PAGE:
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Analysis: “Implantables” and the war between convenience and privacy

When a Wisconsin-based technology company invited its employees to have chips implanted in their fingers, it signaled a massive change in our society.

It sounds like a particularly chilling episode of Netflix’s future-phobic series, Black Mirror. As of August first, employees at Three Square Market, a technology company in River Falls, Wisconsin, can choose to have a tiny chip the size of a grain of rice implanted in their fingers. (Actually, this does resemble an episode of Black Mirror.)

The benefits of having this finger chip are real: employees no longer need ID or keys at work, and they can buy lunch from the company cafeteria without cash or credit cards.

The decision whether to have the chip placed in the finger is elective; on the first day, 50 of 80 employees did it.

The fact that so many people at Three Square Market agreed to getting the chip implanted — without a significant understanding of the potential social and medical ramifications — means that many more companies will offer this sort of chip. In addition to a full-proof way to know for sure who a person is, “chipping” cuts down on keys, magnetic cards, and other security items that people can lose, and potentially reduces a company’s need for security personnel while also improving security.

It is easy to see a future in five years when millions of Americans could have chips in their bodies. Implantable computers mean no more driver’s licenses, credit cards, car or house keys, quick access through airport security and gates, card and teller-free banking and much, much more. This new kind of computing also means that cars will become almost impossible to steal, while credit card and other fraud come close to vanishing.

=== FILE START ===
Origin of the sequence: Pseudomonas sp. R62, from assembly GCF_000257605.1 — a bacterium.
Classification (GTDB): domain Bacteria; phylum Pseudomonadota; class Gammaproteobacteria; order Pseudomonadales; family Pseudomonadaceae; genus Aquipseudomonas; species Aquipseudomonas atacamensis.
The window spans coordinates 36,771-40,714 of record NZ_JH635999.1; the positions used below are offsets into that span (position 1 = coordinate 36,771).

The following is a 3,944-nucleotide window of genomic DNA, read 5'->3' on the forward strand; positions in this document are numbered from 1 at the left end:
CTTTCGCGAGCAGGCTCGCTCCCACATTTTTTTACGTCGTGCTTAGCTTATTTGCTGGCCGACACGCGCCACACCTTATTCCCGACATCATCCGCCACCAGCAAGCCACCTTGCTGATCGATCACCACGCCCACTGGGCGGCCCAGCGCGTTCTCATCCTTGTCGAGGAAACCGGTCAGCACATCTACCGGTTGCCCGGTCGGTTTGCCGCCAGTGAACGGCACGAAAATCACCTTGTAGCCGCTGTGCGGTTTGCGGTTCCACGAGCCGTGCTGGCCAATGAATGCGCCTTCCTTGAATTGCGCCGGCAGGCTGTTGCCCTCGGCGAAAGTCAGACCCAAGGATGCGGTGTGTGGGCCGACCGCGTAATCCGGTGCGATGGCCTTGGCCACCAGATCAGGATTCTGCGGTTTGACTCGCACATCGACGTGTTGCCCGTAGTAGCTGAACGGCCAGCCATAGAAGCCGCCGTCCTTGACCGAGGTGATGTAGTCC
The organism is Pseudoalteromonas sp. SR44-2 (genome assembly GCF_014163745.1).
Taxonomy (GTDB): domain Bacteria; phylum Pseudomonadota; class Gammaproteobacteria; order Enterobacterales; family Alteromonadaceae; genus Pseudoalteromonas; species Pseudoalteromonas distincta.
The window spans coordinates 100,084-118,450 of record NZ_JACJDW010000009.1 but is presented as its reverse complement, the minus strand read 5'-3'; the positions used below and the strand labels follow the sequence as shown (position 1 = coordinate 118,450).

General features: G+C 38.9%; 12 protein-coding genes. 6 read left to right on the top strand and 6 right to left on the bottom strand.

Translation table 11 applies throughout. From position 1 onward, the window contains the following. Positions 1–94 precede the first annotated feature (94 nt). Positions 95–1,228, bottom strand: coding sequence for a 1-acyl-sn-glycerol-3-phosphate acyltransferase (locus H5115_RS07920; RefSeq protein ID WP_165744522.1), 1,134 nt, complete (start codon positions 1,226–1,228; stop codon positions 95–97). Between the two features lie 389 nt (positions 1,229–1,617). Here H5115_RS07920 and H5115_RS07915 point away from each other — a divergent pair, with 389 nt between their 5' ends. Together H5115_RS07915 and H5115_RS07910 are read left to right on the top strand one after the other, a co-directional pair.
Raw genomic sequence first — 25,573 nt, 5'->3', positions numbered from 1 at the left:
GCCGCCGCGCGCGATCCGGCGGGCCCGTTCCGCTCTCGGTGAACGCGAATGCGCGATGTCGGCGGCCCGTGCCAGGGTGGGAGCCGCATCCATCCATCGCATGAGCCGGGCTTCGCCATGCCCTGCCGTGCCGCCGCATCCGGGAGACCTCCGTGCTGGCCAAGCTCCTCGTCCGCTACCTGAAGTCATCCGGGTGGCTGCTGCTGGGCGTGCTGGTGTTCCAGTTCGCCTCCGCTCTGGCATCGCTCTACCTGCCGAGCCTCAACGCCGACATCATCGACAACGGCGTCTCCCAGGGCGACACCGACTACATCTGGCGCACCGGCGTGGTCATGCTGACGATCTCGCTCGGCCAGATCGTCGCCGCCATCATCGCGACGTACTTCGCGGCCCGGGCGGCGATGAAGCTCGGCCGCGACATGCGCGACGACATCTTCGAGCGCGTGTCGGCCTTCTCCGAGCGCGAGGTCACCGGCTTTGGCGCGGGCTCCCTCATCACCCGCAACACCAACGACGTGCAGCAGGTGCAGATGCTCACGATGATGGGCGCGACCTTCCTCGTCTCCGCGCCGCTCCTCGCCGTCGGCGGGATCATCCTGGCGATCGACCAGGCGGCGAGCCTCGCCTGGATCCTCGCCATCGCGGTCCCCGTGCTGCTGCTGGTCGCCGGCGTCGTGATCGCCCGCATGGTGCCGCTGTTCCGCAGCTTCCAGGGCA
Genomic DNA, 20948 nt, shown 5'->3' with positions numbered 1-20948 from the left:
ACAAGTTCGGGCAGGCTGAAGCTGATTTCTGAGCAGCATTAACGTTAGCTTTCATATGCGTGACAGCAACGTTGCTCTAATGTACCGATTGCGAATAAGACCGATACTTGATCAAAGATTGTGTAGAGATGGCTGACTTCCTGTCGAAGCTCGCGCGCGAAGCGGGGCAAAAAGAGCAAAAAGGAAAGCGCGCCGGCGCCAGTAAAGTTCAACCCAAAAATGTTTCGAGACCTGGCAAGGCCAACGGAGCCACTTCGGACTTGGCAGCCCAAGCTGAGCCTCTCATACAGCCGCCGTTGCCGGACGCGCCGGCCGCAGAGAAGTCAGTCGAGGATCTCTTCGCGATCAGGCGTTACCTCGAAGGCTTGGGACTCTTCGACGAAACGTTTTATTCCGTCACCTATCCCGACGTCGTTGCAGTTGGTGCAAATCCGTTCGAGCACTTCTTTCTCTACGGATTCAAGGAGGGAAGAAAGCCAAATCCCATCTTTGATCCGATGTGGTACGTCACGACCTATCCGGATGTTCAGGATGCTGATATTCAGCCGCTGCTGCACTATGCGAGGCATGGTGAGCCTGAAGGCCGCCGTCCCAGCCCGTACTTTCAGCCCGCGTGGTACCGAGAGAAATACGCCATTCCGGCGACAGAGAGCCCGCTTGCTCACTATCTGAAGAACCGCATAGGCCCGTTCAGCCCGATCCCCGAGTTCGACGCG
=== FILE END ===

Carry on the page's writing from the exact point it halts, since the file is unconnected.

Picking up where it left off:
Technologically, chipping is a utopia.

Privacy-wise, it is either the beginning of a secure, frictionless world or the beginning of a nightmare.

In our 17-year project, “Surveying the Digital Future,” we have seen American concerns about online privacy decline. In 2001, for example, sixty-six percent of Americans were very or extremely concerned about the privacy of their personal information when shopping or buying online, but that number fell to forty-eight percent in 2016.

Despite this general trend, I am still shocked that so many Three Square Market employees agreed to a technological invasion of their bodies. The company swears there was no pressure to participate in the program, but it’s difficult to know whether peer pressure at the company played a part.

How long will chipping be optional?

With such a high percentage of Three Square Market employees volunteering for the program, it’s easy to imagine a near future in which the company argues that — with only a few more participants — security can be guaranteed, costs lowered, and inconveniences eliminated. In other words, the program could quickly move from voluntary to mandatory.

Such a move invokes horrible scenarios of corporations strapping down their employees and chipping them against their wills. As compelling an image as that makes for science-fiction movies, it is far more likely that employees who choose not to get chipped will no longer be able to work at the company. The argument is obvious: a few cannot slow down the efficiency and productivity of the rest.

We eagerly agree to plant chips in our pets in case they get lost, so why not get them ourselves?

The nightmare scenario is that the process will be voluntary… unless you want a job: people who don’t want their bodies to become hosts for computer chips will not be able to find employment.

If chipping is harmless, increases security for everyone, reduces crime and makes life more convenient, then what’s the big deal? After all, don’t our smart phones and the navigation systems in our cars track everything we do? Phones can be stolen, giving a thief access to most of our personal lives. And, in the words of Sun Microsystems co-founder Scott McNealy, hasn’t it been true for at least ten years that, “You have zero privacy anyway: get over it!” Given all this, doesn’t the chip preserve our security and privacy?

Yes, but this comes at a high cost: the sanctity of our bodies. Chipping goes further than a TSA search. Could we someday see humans hacked the way machines and other devices are hacked?

I look at the chip implanting at Three Square Marketing with such intense focus because I believe that this is a turning point in the war between convenience and privacy. What is at stake is our right to opt out of an efficient and soulless future.

In a future where artificial intelligence gets smarter and smarter, cars drive themselves, and devices both know more about us and continue to do more for us, we will look back at the first of August in River Falls, Wisconsin as the time and place where an important line was crossed.

Jeffrey Cole, Founder and Director at Center for the Digital Future